Return to Sender: Mail-in Rebates Are Bad Deals for PC Builders

Return to Sender: Mail-in Rebates Are Bad Deals for PC Builders

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In some ways, our long PC-building winter is over. GPUs have reached sane prices and are more available than ever, overcoming one of the biggest frustrations for builders and gamers for the last two years. Other parts may be hard to find or afford due to inflation and continued production issues, but supply-wise, it’s a much better time to build a PC than it was a couple of years ago.

Those who have the means may be starting to collect new parts, ready to build a new machine, perhaps even one of the best PC builds or a gaming PC for under $500. To those people, I beg of you, don’t rely on mail-in rebates.

Don’t get me wrong, times are hard, and either way I love a good deal. But mail-in rebates are bad for shoppers who want their cash back.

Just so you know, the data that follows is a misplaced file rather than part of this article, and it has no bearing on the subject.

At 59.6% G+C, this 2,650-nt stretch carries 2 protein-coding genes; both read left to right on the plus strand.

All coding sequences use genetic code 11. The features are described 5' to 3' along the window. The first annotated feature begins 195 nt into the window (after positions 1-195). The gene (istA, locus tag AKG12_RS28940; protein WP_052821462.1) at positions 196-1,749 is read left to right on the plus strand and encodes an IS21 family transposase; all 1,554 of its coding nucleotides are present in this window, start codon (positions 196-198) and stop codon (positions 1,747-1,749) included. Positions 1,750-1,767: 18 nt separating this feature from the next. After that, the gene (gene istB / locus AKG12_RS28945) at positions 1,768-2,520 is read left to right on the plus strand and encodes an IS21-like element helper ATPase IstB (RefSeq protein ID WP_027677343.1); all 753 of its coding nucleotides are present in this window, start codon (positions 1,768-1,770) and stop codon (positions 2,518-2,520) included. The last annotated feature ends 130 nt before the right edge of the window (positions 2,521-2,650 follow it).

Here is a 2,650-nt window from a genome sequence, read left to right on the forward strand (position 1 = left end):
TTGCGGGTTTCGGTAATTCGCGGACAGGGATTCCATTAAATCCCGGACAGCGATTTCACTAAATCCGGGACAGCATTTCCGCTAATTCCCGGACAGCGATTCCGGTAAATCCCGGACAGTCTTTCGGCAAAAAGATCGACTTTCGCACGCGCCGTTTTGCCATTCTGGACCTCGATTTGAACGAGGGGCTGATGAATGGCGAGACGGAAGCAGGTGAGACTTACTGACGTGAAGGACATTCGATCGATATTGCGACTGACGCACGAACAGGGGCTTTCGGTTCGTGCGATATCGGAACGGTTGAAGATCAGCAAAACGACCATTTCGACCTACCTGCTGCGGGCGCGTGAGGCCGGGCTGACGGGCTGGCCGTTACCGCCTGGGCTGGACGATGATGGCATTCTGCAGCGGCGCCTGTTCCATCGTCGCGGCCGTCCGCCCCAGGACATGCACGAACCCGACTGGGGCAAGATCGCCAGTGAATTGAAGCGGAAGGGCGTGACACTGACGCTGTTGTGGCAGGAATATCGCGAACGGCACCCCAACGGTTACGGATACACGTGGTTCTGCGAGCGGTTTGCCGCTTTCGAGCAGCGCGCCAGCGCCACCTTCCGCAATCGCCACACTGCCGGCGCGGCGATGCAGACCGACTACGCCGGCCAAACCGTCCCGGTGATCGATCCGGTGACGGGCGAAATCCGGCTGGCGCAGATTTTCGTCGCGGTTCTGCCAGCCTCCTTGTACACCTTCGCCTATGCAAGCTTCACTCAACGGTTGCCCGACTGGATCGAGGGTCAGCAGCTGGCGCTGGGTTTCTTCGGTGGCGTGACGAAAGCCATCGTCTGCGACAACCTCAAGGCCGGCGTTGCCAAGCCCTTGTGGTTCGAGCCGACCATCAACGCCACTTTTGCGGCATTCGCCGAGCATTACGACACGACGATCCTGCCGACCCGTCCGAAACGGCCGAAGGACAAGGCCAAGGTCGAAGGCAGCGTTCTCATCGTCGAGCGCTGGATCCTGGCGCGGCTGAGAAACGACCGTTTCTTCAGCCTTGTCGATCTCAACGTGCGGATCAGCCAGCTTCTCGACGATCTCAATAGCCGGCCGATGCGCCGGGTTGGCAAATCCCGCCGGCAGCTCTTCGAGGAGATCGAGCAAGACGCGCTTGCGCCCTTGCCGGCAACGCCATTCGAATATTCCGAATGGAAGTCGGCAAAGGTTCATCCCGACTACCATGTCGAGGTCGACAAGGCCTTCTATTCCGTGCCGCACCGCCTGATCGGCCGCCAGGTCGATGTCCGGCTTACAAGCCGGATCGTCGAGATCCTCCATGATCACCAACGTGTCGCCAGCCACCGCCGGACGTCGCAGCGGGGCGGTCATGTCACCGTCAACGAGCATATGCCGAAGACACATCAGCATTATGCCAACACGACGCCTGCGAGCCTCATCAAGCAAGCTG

When I built my last PC, my Corsair power supply, which I ordered from Newegg, came with a mail-in rebate. To redeem it, I had to cut the barcode off of the box, print a form from Newegg, gather the receipt and mail it all to Corsair (yes, I paid for postage). Weeks later, I got my rebate on a prepaid debit card. (A current rebate form I looked at (opens in new tab) while writing this suggested it could take eight to ten weeks. That may vary based on the rebate.)

I got that debit card because I did all of that work. Sure, it doesn’t take a ton of time, but it’s something you need to remember to do. If you’re like me and don’t have a printer, you have to go elsewhere for the paperwork. More importantly, you have to remember to do it, and if you do, it has to be before the expiration date for the deal.  

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